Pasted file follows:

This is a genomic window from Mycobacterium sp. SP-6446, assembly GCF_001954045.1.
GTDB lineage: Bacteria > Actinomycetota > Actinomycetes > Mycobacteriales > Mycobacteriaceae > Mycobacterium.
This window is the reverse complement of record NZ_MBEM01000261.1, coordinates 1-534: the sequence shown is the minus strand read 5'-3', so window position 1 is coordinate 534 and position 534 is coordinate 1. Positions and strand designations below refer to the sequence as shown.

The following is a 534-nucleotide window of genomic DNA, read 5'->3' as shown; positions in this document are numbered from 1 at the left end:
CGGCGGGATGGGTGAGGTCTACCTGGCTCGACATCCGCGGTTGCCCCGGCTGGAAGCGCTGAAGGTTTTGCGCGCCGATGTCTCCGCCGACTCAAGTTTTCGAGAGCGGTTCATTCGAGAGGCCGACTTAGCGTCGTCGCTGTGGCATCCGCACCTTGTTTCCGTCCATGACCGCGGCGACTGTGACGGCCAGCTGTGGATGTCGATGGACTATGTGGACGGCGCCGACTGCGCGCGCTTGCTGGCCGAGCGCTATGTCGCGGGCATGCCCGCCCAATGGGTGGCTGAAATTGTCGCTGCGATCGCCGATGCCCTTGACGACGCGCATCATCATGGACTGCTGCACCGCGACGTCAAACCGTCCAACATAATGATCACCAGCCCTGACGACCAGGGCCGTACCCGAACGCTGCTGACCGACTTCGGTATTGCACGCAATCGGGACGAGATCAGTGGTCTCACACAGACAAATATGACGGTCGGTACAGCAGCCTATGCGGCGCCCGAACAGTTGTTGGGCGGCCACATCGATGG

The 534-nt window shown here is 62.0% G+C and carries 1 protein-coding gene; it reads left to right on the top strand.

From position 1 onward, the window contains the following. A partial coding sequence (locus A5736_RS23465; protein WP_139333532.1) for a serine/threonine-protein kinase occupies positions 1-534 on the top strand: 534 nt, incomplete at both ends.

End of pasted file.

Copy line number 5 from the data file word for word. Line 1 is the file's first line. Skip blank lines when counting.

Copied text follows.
CGGCGGGATGGGTGAGGTCTACCTGGCTCGACATCCGCGGTTGCCCCGGCTGGAAGCGCTGAAGGTTTTGCGCGCCGATGTCTCCGCCGACTCAAGTTTTCGAGAGCGGTTCATTCGAGAGGCCGACTTAGCGTCGTCGCTGTGGCATCCGCACCTTGTTTCCGTCCATGACCGCGGCGACTGTGACGGCCAGCTGTGGATGTCGATGGACTATGTGGACGGCGCCGACTGCGCGCGCTTGCTGGCCGAGCGCTATGTCGCGGGCATGCCCGCCCAATGGGTGGCTGAAATTGTCGCTGCGATCGCCGATGCCCTTGACGACGCGCATCATCATGGACTGCTGCACCGCGACGTCAAACCGTCCAACATAATGATCACCAGCCCTGACGACCAGGGCCGTACCCGAACGCTGCTGACCGACTTCGGTATTGCACGCAATCGGGACGAGATCAGTGGTCTCACACAGACAAATATGACGGTCGGTACAGCAGCCTATGCGGCGCCCGAACAGTTGTTGGGCGGCCACATCGATGG